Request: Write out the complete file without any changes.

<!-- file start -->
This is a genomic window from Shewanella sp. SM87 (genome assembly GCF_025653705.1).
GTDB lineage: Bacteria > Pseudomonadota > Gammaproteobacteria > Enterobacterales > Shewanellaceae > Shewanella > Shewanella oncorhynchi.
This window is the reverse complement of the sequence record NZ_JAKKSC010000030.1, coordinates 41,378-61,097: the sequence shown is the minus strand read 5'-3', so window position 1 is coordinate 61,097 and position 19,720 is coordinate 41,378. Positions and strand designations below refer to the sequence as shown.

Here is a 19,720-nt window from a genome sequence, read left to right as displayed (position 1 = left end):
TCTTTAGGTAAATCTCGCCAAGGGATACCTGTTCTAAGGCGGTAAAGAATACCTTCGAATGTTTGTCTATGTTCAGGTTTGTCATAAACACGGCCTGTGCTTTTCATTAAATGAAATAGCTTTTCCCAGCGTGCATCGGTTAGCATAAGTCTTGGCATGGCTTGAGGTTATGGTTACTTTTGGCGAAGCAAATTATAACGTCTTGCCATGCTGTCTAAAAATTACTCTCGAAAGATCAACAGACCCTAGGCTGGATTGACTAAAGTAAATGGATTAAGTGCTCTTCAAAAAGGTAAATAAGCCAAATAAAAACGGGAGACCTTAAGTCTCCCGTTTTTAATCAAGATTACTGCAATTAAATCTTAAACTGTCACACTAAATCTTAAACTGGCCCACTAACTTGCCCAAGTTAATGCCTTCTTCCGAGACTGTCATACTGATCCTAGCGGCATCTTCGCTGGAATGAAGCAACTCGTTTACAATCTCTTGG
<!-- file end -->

This is a genomic window from Shewanella sp. SM87 (genome assembly GCF_025653705.1).
GTDB lineage: Bacteria > Pseudomonadota > Gammaproteobacteria > Enterobacterales > Shewanellaceae > Shewanella > Shewanella oncorhynchi.
This window is the reverse complement of the sequence record NZ_JAKKSC010000030.1, coordinates 41,378-61,097: the sequence shown is the minus strand read 5'-3', so window position 1 is coordinate 61,097 and position 19,720 is coordinate 41,378. Positions and strand designations below refer to the sequence as shown.

Here is a 19,720-nt window from a genome sequence, read left to right as displayed (position 1 = left end):
TCTTTAGGTAAATCTCGCCAAGGGATACCTGTTCTAAGGCGGTAAAGAATACCTTCGAATGTTTGTCTATGTTCAGGTTTGTCATAAACACGGCCTGTGCTTTTCATTAAATGAAATAGCTTTTCCCAGCGTGCATCGGTTAGCATAAGTCTTGGCATGGCTTGAGGTTATGGTTACTTTTGGCGAAGCAAATTATAACGTCTTGCCATGCTGTCTAAAAATTACTCTCGAAAGATCAACAGACCCTAGGCTGGATTGACTAAAGTAAATGGATTAAGTGCTCTTCAAAAAGGTAAATAAGCCAAATAAAAACGGGAGACCTTAAGTCTCCCGTTTTTAATCAAGATTACTGCAATTAAATCTTAAACTGTCACACTAAATCTTAAACTGGCCCACTAACTTGCCCAAGTTAATGCCTTCTTCCGAGACTGTCATACTGATCCTAGCGGCATCTTCGCTGGAATGAAGCAACTCGTTTACAATCTCTTGG